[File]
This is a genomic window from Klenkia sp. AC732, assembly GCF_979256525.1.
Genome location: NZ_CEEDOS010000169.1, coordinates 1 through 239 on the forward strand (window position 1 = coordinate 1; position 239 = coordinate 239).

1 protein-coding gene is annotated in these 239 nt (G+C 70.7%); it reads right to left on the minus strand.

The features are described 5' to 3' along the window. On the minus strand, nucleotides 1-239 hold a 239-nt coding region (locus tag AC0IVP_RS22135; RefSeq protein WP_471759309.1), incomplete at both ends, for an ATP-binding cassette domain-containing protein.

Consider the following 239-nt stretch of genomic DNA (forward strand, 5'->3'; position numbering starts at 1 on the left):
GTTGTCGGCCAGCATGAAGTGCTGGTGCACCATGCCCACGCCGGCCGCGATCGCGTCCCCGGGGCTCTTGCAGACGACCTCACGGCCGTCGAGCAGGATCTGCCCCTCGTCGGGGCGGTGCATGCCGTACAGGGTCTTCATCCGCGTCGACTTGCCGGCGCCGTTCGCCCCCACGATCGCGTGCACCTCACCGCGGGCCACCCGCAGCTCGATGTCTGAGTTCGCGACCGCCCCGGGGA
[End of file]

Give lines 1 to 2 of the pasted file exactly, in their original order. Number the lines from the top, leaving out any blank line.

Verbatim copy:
This is a genomic window from Klenkia sp. AC732, assembly GCF_979256525.1.
Genome location: NZ_CEEDOS010000169.1, coordinates 1 through 239 on the forward strand (window position 1 = coordinate 1; position 239 = coordinate 239).